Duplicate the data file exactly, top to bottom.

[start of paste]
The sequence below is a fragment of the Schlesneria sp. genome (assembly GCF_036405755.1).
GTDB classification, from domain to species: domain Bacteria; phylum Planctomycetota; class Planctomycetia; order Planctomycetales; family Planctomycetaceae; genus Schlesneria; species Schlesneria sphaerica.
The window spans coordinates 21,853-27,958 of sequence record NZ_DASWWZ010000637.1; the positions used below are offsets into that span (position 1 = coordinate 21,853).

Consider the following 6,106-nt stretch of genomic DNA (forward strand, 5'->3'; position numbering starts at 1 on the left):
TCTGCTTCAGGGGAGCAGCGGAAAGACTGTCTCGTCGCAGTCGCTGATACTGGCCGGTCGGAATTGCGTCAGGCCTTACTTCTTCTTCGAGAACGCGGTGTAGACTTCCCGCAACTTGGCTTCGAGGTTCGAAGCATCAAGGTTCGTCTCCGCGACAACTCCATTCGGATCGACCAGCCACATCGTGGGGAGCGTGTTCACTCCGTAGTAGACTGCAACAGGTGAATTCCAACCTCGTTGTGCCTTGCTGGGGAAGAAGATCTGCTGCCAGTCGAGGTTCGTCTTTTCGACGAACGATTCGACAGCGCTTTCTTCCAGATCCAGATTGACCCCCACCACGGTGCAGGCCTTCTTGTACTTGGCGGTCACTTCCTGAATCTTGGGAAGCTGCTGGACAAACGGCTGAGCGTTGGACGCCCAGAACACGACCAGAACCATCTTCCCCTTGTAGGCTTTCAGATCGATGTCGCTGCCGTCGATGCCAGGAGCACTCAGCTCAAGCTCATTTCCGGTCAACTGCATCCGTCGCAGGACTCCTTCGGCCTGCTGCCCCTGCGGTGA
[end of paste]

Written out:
The sequence below is a fragment of the Schlesneria sp. genome (assembly GCF_036405755.1).
GTDB classification, from domain to species: domain Bacteria; phylum Planctomycetota; class Planctomycetia; order Planctomycetales; family Planctomycetaceae; genus Schlesneria; species Schlesneria sphaerica.
The window spans coordinates 21,853-27,958 of sequence record NZ_DASWWZ010000637.1; the positions used below are offsets into that span (position 1 = coordinate 21,853).

Consider the following 6,106-nt stretch of genomic DNA (forward strand, 5'->3'; position numbering starts at 1 on the left):
TCTGCTTCAGGGGAGCAGCGGAAAGACTGTCTCGTCGCAGTCGCTGATACTGGCCGGTCGGAATTGCGTCAGGCCTTACTTCTTCTTCGAGAACGCGGTGTAGACTTCCCGCAACTTGGCTTCGAGGTTCGAAGCATCAAGGTTCGTCTCCGCGACAACTCCATTCGGATCGACCAGCCACATCGTGGGGAGCGTGTTCACTCCGTAGTAGACTGCAACAGGTGAATTCCAACCTCGTTGTGCCTTGCTGGGGAAGAAGATCTGCTGCCAGTCGAGGTTCGTCTTTTCGACGAACGATTCGACAGCGCTTTCTTCCAGATCCAGATTGACCCCCACCACGGTGCAGGCCTTCTTGTACTTGGCGGTCACTTCCTGAATCTTGGGAAGCTGCTGGACAAACGGCTGAGCGTTGGACGCCCAGAACACGACCAGAACCATCTTCCCCTTGTAGGCTTTCAGATCGATGTCGCTGCCGTCGATGCCAGGAGCACTCAGCTCAAGCTCATTTCCGGTCAACTGCATCCGTCGCAGGACTCCTTCGGCCTGCTGCCCCTGCGGTGA